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"Hey, for every ten dollars, that's another hour that I have to be in the work place. That's an hour of my life. And my life is a very finite thing. I have only 'x' number of hours left before I'm dead. So how do I want to use these hours of my life? Do I want to use them just spending it on more crap and more stuff, or do I want to start getting a handle on it and using my life more intelligently?" -- Joe Dominguez (1938 - 1997)

RIP to Reemy, my avatar dog (2003 - 9/16/2017)
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Old 06-16-2010, 10:13 PM   #17
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My freeze was coming end of 2012.
That's one reason I just ESRed.

To Clarify:- the "freeze" means that my formula-based/salary- based defined benefits retirement package gets converted to a lump sum that then draws very low interest going forward.

In this case the opportunity cost associated with not investing that retirement sum becomes significant.
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Old 06-16-2010, 11:39 PM   #18
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Mine was frozen 5 years ago using the best 5/10 years. Unfortunately during those same years pay was cut by +40%. When I retired in '08, the pay rate was the same as it was in '89. The CEO retired the same year with an $8 million lump sum.
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Old 06-17-2010, 09:20 AM   #19
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Mine was frozen at some paltry sum when laid off the first time in '98. The alternative, a larger 401k match, is better over the long haul, but still...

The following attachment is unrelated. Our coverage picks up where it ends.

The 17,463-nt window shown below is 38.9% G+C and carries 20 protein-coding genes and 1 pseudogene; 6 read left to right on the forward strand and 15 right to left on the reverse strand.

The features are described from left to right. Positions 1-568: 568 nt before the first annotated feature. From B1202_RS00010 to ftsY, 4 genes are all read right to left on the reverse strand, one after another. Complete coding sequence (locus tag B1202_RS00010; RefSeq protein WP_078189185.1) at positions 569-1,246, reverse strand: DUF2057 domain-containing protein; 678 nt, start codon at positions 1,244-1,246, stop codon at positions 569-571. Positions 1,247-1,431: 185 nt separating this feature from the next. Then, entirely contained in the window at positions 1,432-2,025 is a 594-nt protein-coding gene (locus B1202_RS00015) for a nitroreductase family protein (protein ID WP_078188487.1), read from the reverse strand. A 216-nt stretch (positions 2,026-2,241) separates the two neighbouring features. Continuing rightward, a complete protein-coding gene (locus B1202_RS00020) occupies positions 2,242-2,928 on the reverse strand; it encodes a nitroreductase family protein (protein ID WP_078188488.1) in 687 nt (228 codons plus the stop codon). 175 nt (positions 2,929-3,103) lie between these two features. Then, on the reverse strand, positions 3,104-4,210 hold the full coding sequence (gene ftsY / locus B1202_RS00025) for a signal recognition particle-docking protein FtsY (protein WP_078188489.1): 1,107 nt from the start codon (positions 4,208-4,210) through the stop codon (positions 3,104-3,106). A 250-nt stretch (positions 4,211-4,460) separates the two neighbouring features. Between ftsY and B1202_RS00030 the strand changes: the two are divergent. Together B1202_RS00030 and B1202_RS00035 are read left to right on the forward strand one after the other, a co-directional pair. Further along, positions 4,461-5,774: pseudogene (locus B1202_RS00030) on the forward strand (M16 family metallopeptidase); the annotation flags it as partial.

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Old 06-17-2010, 09:25 AM   #20
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Mine was frozen at some paltry sum when laid off the first time in '98. The alternative, a larger 401k match, is better over the long haul, but still...
The alternative is better if the market cooperates. The more and more we're looking like Japan, the less and less that seems likely to me. The 401K generation is screwed, at least the part hoping to retire within the next 10-15 years. Absolutely no one seems to care to address the "coming retirement crisis" when it comes to tanking personal investments among private sector employees making it harder and harder for them to retire, let alone early.
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"Hey, for every ten dollars, that's another hour that I have to be in the work place. That's an hour of my life. And my life is a very finite thing. I have only 'x' number of hours left before I'm dead. So how do I want to use these hours of my life? Do I want to use them just spending it on more crap and more stuff, or do I want to start getting a handle on it and using my life more intelligently?" -- Joe Dominguez (1938 - 1997)

RIP to Reemy, my avatar dog (2003 - 9/16/2017)